Ear­li­er this week, Melis­sa R. Klap­per wrote about abor­tion and the com­plex­i­ty of halacha and 5 Amer­i­can Jew­ish women you’ve (prob­a­bly) nev­er heard of. She has been blog­ging here all week for Jew­ish Book Coun­cil and MyJew­ish­Learn­ing.

At Rowan Uni­ver­si­ty in Glass­boro, NJ, where I teach, all would-be his­to­ry majors and minors are required to take (and pass – we’re stick­lers that way) a course called His­tor­i­cal Meth­ods. This class is a huge chal­lenge for both stu­dents and teach­ers, as it is writ­ing inten­sive and the stu­dents rarely come to it with much of an inter­est in his­to­ri­og­ra­phy, the­o­ry, or best prac­tices in terms of schol­ar­ship. To human­ize the issues, I tell tales of his­to­ri­ans behav­ing bad­ly — those who have pla­gia­rized, forged sources, cheat­ed — who paid the price for their pro­fes­sion­al malfea­sance. But as I learned while work­ing on my most recent book, a his­to­ry of Amer­i­can Jew­ish women in the suf­frage, birth con­trol and peace move­ments dur­ing the ear­ly 20th cen­tu­ry, there are oth­er kinds of cau­tion­ary tales that should also be part of my repertoire.

Before I even began this book, I was already aware of at least two 1916 Yid­dish plays about birth con­trol, both of which are housed at the Library of Con­gress. I knew about them because the images of their front pages have often been repro­duced in accounts of Amer­i­can Jew­ry and because they have reg­u­lar­ly been referred to by schol­ars in the con­text of gen­er­al Jew­ish com­mu­nal sup­port for the birth con­trol move­ment. As I dove into the research for my book, I dis­cov­ered that appar­ent­ly no one had actu­al­ly ever trans­lat­ed these plays in full. My read­ing knowl­edge of Yid­dish, though ade­quate for Yid­dish peri­od­i­cals and the like, could not cope with the hand-writ­ten man­u­scripts of the plays, so with the help of a grant, I com­mis­sioned Nao­mi Shoshana Cohen to do the trans­la­tions. She and I dis­cussed my over­all project, and she set about the time-con­sum­ing task.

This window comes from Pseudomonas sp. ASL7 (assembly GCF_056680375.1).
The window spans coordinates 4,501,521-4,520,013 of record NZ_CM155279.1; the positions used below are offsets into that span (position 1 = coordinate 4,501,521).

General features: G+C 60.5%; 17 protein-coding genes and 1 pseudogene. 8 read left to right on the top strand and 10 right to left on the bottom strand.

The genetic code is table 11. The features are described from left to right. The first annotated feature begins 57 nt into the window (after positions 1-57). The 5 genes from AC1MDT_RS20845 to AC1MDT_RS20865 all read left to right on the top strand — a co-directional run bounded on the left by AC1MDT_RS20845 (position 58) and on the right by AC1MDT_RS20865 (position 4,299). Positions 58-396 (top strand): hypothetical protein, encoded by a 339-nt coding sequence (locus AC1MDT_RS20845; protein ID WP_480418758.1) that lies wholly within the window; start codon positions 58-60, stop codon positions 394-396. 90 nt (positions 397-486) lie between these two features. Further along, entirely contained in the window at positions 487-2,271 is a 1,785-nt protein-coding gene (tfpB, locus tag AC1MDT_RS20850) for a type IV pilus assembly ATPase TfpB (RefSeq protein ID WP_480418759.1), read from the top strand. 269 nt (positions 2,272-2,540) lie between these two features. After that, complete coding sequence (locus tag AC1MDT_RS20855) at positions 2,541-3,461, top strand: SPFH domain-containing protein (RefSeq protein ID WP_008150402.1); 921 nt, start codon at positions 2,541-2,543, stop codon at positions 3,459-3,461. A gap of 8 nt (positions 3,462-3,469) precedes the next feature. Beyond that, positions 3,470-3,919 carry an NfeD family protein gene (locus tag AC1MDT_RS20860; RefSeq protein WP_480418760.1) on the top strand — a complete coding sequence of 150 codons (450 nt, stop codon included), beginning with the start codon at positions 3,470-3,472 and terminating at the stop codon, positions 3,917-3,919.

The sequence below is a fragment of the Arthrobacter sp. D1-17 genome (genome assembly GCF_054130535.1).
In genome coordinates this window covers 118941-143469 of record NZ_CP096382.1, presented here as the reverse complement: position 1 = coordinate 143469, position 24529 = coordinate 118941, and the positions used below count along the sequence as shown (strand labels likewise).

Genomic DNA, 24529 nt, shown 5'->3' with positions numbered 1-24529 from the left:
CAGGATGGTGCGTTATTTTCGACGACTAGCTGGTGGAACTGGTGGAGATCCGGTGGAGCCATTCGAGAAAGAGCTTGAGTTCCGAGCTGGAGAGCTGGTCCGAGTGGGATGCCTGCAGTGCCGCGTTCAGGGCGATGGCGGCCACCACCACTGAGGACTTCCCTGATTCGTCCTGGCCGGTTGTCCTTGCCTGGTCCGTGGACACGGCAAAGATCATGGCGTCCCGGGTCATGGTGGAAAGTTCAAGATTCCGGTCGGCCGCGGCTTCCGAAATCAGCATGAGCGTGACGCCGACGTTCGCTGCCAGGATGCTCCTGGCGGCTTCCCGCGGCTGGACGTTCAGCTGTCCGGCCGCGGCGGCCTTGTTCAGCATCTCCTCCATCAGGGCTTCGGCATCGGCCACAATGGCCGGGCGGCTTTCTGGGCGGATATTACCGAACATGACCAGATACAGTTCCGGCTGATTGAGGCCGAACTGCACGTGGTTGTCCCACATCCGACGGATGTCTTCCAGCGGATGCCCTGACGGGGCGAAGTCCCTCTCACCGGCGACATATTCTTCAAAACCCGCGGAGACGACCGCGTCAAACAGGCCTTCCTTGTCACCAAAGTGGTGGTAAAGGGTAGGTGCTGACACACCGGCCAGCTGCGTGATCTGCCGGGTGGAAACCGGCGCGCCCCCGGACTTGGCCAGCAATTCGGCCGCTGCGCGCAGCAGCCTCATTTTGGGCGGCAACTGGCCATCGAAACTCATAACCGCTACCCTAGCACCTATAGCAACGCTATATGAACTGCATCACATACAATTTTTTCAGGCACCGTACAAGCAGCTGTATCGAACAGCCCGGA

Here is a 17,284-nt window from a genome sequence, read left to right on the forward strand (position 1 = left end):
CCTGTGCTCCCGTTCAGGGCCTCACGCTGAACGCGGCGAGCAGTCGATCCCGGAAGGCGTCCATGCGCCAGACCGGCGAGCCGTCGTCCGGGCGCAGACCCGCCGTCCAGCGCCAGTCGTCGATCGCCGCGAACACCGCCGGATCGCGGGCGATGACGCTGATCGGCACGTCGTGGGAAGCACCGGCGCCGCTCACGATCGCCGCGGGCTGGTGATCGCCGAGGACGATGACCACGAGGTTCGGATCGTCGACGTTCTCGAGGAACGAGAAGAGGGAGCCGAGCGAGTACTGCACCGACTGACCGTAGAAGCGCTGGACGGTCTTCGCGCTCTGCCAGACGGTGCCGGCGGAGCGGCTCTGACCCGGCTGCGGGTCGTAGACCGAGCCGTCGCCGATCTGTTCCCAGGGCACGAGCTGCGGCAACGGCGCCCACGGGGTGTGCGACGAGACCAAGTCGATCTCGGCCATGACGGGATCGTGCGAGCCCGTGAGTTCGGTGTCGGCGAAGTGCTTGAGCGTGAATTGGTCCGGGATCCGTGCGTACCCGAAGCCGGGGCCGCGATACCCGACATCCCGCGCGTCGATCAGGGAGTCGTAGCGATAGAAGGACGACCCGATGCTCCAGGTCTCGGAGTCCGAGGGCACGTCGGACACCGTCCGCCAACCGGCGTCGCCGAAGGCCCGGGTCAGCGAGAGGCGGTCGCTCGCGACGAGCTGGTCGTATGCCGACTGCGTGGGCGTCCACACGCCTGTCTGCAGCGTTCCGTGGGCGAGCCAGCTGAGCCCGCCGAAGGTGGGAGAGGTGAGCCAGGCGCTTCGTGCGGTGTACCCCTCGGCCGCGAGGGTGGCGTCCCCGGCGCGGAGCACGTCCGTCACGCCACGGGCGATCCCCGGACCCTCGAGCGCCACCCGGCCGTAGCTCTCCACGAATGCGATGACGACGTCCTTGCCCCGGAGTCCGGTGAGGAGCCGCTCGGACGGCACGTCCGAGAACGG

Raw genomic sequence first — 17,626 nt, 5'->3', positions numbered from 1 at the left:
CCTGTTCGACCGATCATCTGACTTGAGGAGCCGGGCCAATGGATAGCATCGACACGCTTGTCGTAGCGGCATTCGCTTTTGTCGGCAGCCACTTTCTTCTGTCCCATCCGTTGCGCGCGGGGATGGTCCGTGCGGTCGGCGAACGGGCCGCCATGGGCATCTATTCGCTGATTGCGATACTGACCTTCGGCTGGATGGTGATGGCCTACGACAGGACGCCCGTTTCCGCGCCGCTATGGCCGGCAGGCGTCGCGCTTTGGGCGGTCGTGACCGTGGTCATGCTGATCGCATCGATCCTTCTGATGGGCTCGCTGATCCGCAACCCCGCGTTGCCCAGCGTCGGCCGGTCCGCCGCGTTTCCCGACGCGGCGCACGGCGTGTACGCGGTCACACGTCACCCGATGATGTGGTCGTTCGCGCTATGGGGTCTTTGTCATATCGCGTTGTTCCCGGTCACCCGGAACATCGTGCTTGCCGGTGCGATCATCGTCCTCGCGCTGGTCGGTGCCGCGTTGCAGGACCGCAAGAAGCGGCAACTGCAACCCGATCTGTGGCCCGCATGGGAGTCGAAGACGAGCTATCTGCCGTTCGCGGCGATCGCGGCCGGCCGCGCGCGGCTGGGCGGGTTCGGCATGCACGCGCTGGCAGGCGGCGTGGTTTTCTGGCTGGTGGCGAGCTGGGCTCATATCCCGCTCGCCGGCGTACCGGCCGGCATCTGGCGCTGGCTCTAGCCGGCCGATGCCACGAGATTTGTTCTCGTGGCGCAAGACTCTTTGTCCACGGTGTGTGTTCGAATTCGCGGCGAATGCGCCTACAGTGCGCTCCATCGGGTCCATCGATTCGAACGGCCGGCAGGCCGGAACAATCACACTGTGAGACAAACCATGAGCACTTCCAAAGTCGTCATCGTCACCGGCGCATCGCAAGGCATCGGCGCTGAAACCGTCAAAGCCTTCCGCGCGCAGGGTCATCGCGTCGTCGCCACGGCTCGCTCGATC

Imag­ine my sur­prise when, with each scene Nao­mi trans­lat­ed and sent to me, it became more and more appar­ent that nei­ther of these plays con­tained expres­sions of Jew­ish sup­port for birth con­trol. On the con­trary, both of the plays con­demned con­tra­cep­tion round­ly, and one of them was vicious­ly anti-fem­i­nist as well. While lit­er­al­ly hun­dreds of oth­er pri­ma­ry sources that I was find­ing did con­firm the Amer­i­can Jew­ish community’s over­all sup­port of the birth con­trol move­ment, the very exis­tence of these two plays helped demon­strate that pock­ets of resis­tance and ambiva­lence retained cul­tur­al cur­ren­cy and that, as is often the case, the full sto­ry was a com­plex one. My analy­sis of these plays turned into a schol­ar­ly arti­cle and a major part of one of the book’s chap­ters on birth con­trol, and I learned a valu­able les­son. Mak­ing assump­tions based on the assump­tions of oth­er peo­ple, even dis­tin­guished schol­ars, is hard­ly in the same cat­e­go­ry of the egre­gious his­to­ri­ans’ sins I tell my His­tor­i­cal Meth­ods stu­dents about. But it is a mis­take nonethe­less, and one that I am now more attuned to and try to teach my stu­dents to avoid. The historian’s mantra of going direct­ly to the sources remains the best advice for stu­dents, enthu­si­asts, and pro­fes­sion­als alike. 

Melis­sa R. Klap­per’s new book, Bal­lots, Babies, and Ban­ners of Peace: Amer­i­can Jew­ish Wom­en’s Activism, 1890 – 1940, is now available.